APeskyAxolotl

Smobile Games Rant

18 posts in this topic

Look, man, I get that people have to make a living and I'm sure there are people working at Smobile Games that are genuinely wonderful. But, Smobile as a whole is infuriating.

 

If you look at the recent releases on the PS store, you'll see that it's flooded with these "X Run" games (Sushi Run, Burger Run, Horror Run, etc...) and you can't escape them. The problem is there are legitimately great and creative indie titles that are being released now and they're being absolutely buried by all of these trash "Run" titles. The worst part is that the PS4 and PS5 versions are on the store as well, even further hiding the other games that are being released now. 

 

The games are copy-pasted, and they're charging for each game. They're $7 a pop and they all have the exact same synopsis listed below each title. Here are some examples:

-Horror Run is a Runner style arcade game where the user leaps and dashes through obstacles to get to the finish line. Play and survive through 12 levels as you complete your epic run as a Werewolf in the night.

-Space Run is a Runner style arcade game where the user leaps and dashes through obstacles to get to the finish line. Play and survive through 12 levels as you complete your epic journey through space as a baby Martian.

-Pizza Run is a Runner style arcade game where the user leaps and dashes through obstacles to get to the finish line. Play and survive through 12 levels of as you complete your quest as a Pepperoni Pizza.

-Taco Run is a Runner style arcade game where the user leaps and dashes through obstacles to get to the finish line. Play and survive through 12 levels of as you complete your quest as a Taco.

 

The crazy thing about this is that there's a typo in their copy-pasted text where it says "...through 12 levels of as you..." They don't care. There's no effort. No artistry. Just preying on and milking gamers.

 

Idk what else to say. I don't understand how these companies can be supported by people who claim to love the medium. These games are the equivalent of Pixar ripoffs. Stains on the industry created by people who couldn't care less about the consumer experience. 

 

Honestly...please don't buy these games. I'm actually begging you. They hurt the entire world of gaming. Your trophy list doesn't need these, there are plenty of other easy games to buy and complete. Do those instead.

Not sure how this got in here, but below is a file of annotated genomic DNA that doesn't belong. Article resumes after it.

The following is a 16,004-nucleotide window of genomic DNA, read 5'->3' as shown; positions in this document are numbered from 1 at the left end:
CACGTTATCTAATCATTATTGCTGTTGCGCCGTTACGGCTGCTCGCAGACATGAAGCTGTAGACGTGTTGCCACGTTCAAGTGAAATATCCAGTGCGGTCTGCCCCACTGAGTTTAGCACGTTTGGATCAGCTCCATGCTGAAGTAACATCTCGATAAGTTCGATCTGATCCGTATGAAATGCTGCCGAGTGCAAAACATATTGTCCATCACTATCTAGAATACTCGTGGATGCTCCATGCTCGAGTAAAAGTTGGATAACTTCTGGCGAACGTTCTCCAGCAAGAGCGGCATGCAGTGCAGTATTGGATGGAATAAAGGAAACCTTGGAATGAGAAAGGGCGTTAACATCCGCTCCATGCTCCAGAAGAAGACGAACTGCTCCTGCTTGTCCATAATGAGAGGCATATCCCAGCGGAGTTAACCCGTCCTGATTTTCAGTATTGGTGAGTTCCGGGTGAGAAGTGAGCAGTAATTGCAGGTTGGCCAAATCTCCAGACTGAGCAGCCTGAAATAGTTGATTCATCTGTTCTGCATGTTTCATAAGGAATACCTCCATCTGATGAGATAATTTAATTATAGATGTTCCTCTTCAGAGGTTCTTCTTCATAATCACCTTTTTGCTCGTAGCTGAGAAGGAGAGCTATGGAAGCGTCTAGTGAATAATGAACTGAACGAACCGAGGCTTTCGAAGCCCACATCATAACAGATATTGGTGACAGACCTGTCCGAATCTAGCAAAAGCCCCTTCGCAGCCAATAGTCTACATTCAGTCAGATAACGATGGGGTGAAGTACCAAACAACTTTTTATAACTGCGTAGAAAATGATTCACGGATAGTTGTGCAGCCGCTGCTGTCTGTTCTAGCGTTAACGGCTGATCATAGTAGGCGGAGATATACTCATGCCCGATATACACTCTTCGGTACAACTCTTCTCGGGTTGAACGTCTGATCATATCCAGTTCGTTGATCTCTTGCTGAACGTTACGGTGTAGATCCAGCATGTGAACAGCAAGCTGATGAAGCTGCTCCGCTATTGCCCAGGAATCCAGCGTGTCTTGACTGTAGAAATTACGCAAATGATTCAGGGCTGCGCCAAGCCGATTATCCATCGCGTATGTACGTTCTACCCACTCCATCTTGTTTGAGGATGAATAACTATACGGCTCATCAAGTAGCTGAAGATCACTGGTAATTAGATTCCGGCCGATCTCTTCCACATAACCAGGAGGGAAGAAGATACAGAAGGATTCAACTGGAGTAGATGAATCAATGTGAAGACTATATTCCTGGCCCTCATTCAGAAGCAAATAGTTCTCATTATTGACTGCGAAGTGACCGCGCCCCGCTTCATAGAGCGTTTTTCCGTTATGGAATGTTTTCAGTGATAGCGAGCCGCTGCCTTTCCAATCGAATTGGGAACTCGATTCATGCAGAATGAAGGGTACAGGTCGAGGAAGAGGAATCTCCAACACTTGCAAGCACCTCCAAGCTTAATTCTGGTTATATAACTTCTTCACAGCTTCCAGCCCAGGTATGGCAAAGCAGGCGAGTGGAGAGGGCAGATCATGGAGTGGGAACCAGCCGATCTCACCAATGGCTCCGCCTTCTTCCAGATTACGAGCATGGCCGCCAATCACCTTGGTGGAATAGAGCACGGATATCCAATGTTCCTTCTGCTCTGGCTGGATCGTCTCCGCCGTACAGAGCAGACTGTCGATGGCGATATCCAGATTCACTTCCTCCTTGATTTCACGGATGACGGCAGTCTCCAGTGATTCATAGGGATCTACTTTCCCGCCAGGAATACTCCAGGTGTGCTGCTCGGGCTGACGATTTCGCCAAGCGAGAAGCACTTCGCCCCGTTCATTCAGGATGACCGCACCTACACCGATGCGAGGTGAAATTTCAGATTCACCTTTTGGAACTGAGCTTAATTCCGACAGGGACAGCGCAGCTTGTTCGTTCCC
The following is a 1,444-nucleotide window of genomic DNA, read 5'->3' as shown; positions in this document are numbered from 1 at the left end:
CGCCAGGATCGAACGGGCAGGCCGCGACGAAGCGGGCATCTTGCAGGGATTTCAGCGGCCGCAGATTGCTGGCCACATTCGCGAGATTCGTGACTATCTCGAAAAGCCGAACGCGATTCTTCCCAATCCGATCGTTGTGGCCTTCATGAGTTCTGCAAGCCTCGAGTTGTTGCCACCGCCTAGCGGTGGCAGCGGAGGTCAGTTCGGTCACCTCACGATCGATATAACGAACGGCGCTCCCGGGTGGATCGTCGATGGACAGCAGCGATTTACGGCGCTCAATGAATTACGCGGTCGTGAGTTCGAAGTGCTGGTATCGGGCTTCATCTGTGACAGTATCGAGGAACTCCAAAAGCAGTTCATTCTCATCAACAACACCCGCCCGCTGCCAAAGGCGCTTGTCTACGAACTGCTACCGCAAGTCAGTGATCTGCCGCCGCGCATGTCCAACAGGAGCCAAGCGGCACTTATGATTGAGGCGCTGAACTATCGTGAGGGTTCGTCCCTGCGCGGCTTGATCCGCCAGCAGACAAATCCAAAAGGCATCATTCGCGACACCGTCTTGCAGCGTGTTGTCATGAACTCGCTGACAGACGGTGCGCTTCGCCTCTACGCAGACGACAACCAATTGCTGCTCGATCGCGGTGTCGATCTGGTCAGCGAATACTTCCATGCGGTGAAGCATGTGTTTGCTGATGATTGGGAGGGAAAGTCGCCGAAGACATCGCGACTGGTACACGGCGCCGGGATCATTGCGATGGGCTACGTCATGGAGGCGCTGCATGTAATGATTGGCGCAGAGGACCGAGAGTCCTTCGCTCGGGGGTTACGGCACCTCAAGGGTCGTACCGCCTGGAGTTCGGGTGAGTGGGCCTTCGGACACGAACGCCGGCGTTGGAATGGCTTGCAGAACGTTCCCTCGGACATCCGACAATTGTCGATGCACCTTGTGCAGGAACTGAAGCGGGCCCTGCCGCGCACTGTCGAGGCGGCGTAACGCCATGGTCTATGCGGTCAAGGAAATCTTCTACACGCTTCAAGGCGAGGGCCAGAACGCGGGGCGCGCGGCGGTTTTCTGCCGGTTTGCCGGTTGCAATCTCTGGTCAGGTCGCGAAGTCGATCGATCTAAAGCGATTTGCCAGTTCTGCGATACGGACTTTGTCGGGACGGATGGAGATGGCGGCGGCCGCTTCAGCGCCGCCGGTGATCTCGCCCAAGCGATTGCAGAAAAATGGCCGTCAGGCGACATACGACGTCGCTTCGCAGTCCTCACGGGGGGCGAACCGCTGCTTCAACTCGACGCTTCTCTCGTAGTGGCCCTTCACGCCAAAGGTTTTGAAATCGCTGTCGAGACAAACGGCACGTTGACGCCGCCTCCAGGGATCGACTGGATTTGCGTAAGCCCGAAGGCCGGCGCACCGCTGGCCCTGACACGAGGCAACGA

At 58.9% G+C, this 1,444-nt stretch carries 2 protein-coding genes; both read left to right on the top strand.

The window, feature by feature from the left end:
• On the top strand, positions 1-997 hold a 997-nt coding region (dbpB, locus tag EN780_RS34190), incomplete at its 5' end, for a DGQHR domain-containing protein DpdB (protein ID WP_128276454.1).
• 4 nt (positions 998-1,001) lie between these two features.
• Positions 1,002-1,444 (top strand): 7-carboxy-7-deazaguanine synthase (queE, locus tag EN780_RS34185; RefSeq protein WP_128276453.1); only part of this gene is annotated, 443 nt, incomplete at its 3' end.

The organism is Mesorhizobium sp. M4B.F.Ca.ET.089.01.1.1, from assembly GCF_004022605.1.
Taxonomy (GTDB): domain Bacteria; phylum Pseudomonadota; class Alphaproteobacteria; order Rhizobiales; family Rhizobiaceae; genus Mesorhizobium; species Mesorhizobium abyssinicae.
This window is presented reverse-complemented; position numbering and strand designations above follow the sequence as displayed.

Filing this in the Mobile Forum where Smobile belongs.

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Leaderboard climbing and gaming are essentially two separate hobbies at this point. I do both. I'll play stuff I want to play for a few weeks and then I'll spend a day or two smashing out a bunch of garbage to jump up a few hundred places in the rankings. That seems to be an unpopular pastime on this forum but that's not the point.

I doubt most of us are playing X Run or holding down R1 to milk a cow ten thousand times because we legitimately think there aren't better games out there. They're a means to an end aimed at a different customer base to the "creative indie titles" that you mention. Nobody looking for a new Metroidvania is going to drop money on ZJ the Ball instead of La Mulana.

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56 minutes ago, BCWrites said:

They hurt the entire world of gaming.

 

Season passes ruined gaming. Micro-transactions ruined gaming. The current concept of "DLC" ruined gaming.

 

These are just goofy little games, don't get so worked up.

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18 minutes ago, Helyx said:

 

Season passes ruined gaming. Micro-transactions ruined gaming. The current concept of "DLC" ruined gaming.

 

These are just goofy little games, don't get so worked up.

 

While I don't disagree that the current DLC culture is a bigger problem, acknowledging that is not really a good counter-argument to what's been said. Especially since what's happening here attest to a bigger problem.